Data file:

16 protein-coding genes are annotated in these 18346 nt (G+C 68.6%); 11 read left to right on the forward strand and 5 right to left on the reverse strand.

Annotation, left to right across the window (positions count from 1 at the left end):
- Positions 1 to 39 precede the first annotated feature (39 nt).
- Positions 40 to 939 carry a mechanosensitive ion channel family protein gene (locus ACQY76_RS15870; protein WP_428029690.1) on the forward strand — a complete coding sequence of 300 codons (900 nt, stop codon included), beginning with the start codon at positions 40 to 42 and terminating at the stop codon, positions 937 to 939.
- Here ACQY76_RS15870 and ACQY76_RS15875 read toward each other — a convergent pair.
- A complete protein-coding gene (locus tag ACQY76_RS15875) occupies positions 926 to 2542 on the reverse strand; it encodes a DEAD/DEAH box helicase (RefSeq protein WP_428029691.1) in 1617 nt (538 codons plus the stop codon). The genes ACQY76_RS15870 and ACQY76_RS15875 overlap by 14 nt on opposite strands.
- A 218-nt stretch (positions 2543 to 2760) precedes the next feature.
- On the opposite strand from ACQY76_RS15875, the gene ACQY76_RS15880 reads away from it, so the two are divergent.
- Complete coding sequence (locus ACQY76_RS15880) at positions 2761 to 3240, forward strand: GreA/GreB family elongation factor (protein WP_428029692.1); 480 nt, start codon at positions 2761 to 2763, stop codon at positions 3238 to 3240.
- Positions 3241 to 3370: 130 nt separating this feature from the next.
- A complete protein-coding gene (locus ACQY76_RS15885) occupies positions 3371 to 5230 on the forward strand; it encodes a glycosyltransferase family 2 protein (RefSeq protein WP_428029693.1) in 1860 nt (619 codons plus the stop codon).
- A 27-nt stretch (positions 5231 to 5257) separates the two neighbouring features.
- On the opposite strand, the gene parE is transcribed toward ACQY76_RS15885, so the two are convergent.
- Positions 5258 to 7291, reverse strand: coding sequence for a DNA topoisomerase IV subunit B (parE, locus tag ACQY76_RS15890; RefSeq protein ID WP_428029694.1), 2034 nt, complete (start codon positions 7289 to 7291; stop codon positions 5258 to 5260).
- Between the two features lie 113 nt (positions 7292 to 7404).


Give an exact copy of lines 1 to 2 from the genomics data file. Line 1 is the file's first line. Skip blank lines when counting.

16 protein-coding genes are annotated in these 18346 nt (G+C 68.6%); 11 read left to right on the forward strand and 5 right to left on the reverse strand.

Annotation, left to right across the window (positions count from 1 at the left end):